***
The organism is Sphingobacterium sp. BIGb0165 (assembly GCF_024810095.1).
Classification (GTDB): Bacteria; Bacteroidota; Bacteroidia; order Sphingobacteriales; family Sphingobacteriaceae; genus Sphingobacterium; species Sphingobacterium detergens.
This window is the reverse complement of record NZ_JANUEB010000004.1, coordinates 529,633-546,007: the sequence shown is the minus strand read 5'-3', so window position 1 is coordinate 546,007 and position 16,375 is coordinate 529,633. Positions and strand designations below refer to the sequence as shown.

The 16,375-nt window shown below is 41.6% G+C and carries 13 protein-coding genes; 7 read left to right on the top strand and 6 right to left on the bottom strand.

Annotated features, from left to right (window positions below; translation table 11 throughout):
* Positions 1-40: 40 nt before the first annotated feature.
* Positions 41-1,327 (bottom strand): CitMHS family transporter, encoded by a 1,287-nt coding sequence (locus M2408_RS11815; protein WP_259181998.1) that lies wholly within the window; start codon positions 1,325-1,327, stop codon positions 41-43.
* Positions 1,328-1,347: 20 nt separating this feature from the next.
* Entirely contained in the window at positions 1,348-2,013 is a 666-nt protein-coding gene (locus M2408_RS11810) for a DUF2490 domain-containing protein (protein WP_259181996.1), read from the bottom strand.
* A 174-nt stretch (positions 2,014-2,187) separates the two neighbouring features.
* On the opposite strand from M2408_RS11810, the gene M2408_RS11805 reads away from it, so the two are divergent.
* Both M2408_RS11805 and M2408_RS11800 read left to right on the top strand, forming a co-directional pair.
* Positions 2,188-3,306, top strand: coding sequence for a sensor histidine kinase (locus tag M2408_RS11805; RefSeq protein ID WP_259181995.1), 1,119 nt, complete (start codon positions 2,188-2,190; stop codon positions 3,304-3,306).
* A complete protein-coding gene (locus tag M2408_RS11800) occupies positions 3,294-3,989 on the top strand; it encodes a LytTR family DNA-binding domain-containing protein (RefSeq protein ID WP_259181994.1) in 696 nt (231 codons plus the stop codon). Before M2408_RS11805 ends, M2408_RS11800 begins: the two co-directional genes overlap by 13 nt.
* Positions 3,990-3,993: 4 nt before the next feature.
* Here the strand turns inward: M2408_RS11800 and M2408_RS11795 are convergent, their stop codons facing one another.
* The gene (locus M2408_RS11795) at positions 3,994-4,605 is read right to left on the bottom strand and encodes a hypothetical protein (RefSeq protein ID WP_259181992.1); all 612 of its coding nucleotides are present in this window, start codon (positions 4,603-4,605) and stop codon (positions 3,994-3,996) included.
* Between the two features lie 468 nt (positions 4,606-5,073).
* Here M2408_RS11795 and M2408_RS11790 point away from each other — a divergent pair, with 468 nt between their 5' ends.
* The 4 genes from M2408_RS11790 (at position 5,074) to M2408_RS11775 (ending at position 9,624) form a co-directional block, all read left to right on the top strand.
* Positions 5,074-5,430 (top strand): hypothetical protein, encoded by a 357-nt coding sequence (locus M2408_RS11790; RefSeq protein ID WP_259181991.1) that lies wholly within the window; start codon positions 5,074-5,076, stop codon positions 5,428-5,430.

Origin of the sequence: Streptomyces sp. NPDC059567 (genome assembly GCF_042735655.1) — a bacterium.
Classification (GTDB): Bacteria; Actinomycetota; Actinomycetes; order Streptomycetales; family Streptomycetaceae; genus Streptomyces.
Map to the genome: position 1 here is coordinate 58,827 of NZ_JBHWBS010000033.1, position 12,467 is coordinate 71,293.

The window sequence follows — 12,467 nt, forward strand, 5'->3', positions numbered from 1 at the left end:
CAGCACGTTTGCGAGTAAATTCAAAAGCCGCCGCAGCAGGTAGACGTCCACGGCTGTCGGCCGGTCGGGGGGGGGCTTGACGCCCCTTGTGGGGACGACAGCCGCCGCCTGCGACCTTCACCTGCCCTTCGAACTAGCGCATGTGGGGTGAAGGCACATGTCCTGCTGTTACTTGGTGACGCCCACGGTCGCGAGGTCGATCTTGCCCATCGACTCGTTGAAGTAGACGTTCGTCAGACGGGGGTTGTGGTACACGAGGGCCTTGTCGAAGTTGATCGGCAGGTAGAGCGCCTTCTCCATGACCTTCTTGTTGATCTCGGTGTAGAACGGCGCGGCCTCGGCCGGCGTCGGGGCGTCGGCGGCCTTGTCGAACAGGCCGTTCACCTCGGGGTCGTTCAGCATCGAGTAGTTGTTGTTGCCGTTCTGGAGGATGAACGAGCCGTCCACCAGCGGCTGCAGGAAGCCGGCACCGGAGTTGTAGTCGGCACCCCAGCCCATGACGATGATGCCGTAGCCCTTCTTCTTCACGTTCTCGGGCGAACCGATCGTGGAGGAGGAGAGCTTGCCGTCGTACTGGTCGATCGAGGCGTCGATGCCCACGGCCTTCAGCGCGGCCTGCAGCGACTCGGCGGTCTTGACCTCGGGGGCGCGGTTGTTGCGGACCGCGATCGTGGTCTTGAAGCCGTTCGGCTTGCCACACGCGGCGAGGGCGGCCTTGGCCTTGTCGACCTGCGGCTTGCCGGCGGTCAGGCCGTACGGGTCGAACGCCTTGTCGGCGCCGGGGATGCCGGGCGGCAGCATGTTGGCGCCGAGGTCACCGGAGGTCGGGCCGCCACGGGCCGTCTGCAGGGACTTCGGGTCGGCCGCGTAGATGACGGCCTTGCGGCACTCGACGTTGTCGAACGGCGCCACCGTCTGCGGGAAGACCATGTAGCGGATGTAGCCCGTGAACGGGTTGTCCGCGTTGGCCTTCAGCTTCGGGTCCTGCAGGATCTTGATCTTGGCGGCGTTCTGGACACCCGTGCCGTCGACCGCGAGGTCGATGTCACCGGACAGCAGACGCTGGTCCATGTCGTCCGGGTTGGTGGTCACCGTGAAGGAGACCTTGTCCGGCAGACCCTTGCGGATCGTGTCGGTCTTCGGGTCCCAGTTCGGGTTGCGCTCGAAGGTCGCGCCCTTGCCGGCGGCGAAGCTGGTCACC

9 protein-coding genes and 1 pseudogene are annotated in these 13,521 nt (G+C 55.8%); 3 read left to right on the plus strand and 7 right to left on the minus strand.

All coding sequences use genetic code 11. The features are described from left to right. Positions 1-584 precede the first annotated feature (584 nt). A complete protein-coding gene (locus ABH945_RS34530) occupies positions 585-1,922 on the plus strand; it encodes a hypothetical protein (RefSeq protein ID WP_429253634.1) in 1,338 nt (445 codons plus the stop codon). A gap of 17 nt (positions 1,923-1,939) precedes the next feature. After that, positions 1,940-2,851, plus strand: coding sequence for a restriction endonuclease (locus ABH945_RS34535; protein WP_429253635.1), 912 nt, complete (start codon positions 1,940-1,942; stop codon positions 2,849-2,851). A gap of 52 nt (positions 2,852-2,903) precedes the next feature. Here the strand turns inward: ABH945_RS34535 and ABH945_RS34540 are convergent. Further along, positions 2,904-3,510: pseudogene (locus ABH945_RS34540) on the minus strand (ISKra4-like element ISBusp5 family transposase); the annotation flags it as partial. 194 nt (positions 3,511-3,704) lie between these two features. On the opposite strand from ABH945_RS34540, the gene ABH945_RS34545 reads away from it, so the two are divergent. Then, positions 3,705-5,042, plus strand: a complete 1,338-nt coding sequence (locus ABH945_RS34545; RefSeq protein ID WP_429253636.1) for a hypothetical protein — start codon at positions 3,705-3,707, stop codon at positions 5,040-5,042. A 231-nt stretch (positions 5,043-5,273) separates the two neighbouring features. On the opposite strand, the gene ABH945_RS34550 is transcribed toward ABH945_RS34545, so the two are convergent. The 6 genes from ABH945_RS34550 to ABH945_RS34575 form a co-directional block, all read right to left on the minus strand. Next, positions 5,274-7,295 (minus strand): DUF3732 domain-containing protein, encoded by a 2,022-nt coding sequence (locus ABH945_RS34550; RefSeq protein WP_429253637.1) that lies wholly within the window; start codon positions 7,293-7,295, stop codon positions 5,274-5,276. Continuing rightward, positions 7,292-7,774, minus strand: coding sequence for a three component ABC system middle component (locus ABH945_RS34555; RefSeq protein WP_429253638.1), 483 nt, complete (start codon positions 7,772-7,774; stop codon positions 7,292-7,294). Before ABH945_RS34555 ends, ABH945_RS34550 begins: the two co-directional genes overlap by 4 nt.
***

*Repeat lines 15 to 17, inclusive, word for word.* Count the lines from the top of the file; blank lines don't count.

* Positions 3,990-3,993: 4 nt before the next feature.
* Here the strand turns inward: M2408_RS11800 and M2408_RS11795 are convergent, their stop codons facing one another.
* The gene (locus M2408_RS11795) at positions 3,994-4,605 is read right to left on the bottom strand and encodes a hypothetical protein (RefSeq protein ID WP_259181992.1); all 612 of its coding nucleotides are present in this window, start codon (positions 4,603-4,605) and stop codon (positions 3,994-3,996) included.